Location Scouting

Posted on November 28, 2013

Tips on finding the perfect location for your film.

From your production you should breakdown what types of locations are needed. It is a good idea to keep as many of your locations in the same area to save time on your “Movement Order”.

1. Before you start you must know your script. Where does the scene take place? Make a note of every location that is required.

2. When going to see if specific locations are right (A RECCE) it is a good idea to visit them at the time of day that is set out in the script ie; Day, Night, Dusk, Sunset, as these issues good bring up other problems such as traffic, tourists etc.

3. What type of light is at your location? Where are your power sources for your equipment? For exterior locations take a note of the sun. This may sound strange but whether an alleyway for instance is fully lit, partially lit or fully shaded will effect the DOP’s choice of lenses and extra lights may have to be brought in.

4. Where are your power sources for your equipment? How will you power your lights? Seems an obvious question, but you may find that you are in a remote location and no power source is available. To overcome this problem you would need to hire generators.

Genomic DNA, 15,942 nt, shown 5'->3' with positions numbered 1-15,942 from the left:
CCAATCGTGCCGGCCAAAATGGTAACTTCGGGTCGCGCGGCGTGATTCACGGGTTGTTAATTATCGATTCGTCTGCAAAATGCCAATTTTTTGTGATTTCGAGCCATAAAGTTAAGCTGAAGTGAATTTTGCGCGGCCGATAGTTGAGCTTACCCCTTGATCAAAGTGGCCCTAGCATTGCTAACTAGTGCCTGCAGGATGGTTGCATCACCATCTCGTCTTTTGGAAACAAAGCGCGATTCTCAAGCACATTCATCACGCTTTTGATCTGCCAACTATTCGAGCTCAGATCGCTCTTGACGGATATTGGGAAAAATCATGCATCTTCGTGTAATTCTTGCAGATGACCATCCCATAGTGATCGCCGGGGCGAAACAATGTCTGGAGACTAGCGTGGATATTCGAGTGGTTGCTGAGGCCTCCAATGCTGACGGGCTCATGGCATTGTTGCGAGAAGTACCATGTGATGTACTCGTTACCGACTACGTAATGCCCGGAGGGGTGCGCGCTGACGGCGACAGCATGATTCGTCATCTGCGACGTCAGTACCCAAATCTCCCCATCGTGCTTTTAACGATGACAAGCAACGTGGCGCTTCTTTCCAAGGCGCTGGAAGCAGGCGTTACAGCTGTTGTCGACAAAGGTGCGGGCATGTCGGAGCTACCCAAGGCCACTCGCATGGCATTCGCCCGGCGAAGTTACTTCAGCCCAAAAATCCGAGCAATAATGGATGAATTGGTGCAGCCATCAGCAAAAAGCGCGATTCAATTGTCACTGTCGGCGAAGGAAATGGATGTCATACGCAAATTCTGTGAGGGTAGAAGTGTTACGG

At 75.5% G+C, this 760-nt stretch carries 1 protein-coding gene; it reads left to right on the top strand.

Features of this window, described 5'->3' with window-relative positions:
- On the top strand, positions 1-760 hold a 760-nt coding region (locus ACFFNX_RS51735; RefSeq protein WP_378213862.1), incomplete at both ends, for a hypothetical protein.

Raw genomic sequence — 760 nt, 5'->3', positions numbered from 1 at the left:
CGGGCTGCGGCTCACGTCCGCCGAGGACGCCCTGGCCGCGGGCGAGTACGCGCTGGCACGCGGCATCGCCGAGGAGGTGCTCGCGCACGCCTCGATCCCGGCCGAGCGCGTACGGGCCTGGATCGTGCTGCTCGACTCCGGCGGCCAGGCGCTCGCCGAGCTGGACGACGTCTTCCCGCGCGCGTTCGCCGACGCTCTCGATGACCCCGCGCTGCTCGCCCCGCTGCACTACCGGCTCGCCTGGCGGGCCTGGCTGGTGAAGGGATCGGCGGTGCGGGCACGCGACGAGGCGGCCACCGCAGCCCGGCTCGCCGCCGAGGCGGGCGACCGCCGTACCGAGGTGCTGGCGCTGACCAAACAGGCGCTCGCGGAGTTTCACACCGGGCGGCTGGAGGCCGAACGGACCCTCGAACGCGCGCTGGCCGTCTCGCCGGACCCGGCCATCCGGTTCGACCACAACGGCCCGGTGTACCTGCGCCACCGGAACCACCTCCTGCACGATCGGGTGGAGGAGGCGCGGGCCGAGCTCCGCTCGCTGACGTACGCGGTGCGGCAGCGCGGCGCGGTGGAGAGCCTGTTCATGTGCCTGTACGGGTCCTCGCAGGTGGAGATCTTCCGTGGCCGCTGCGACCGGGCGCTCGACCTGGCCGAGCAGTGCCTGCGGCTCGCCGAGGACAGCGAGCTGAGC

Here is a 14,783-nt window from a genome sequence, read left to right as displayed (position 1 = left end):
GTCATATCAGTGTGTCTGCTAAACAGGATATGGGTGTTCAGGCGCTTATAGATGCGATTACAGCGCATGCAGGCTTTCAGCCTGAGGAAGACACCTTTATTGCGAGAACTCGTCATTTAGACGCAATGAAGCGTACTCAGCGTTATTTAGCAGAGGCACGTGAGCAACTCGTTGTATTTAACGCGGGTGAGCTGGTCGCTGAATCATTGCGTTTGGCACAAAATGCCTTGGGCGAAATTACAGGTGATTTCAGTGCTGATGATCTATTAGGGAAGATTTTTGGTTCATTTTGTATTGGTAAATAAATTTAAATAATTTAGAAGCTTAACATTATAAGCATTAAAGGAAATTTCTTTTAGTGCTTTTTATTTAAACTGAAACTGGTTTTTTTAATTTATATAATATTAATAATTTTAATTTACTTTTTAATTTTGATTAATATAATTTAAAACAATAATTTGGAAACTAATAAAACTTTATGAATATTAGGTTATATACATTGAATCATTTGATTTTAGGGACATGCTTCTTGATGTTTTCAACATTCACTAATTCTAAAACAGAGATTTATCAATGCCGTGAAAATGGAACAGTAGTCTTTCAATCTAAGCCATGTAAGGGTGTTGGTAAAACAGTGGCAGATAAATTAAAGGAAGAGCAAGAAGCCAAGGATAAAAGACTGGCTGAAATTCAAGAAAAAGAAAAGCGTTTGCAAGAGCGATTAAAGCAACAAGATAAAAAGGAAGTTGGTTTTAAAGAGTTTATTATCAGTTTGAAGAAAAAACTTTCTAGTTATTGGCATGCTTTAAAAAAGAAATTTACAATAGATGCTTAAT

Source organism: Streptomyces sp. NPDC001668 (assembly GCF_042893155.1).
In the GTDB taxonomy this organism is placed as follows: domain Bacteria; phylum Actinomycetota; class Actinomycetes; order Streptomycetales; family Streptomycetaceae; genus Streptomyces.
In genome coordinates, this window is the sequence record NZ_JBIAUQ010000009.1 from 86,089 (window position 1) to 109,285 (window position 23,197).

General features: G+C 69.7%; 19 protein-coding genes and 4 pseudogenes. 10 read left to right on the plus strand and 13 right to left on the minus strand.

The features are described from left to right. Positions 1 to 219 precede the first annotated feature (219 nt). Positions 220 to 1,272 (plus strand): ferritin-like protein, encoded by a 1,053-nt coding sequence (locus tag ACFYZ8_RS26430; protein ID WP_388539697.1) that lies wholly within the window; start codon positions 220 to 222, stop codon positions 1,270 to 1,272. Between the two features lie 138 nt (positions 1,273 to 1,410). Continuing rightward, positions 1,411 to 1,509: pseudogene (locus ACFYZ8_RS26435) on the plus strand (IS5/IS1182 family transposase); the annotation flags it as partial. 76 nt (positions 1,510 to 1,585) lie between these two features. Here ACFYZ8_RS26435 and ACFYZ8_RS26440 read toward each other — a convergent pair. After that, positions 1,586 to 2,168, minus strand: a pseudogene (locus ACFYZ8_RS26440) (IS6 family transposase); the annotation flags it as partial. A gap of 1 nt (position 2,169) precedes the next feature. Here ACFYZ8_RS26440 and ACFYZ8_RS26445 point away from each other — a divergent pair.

5. Take a note of sound at your location or best still record each location on a video camera. Your sound recordist will not be happy if you pick a country stream next to the motorway.

6. If working on a feature film you will have a lot of equipment. It is important to make sure that you have adequate parking space and room at the location for your equipment. Your crew won’t be happy if they have to carry kit a mile down the road.

7. No matter where you are filming you will need to get permission and secure parking permits. You may have to close off a public road so you will have to contact the local authorities for this.

8. Do you have a signal on your mobile at that location? Communication is vital in film-making, so if there is no signal how else can you communicate?

9. Local amenities. You may need a new battery or extra food supplies so knowing what shops are in the area could be vital.

10. At each potential location take photographs, film the area, write up detailed notes. Be thorough.

LOCATION MANAGERS TOOLS Laptop, Stills Camera, Camcorder, Compass for checking sunrise/sunset, wind direction, Maps, Mobile phone, Watch.

LOCATIONS AND THEIR PITFALLS TO BE AWARE OF # School Auditoriums: poor audio, large space, hard to get close to action # Churches: low lighting, echoing sound, hard to be unobtrusive # Parks and Natural Areas: changing weather, difficult gear transport # Urban Centers: background noise, high traffic and pedestrian presence # Beaches: wind noise, salt air, sand contamination, direct sun # Outdoor Events: competition for space, poor audio, crowd noise

Referenced from http://www.uscreen.co.uk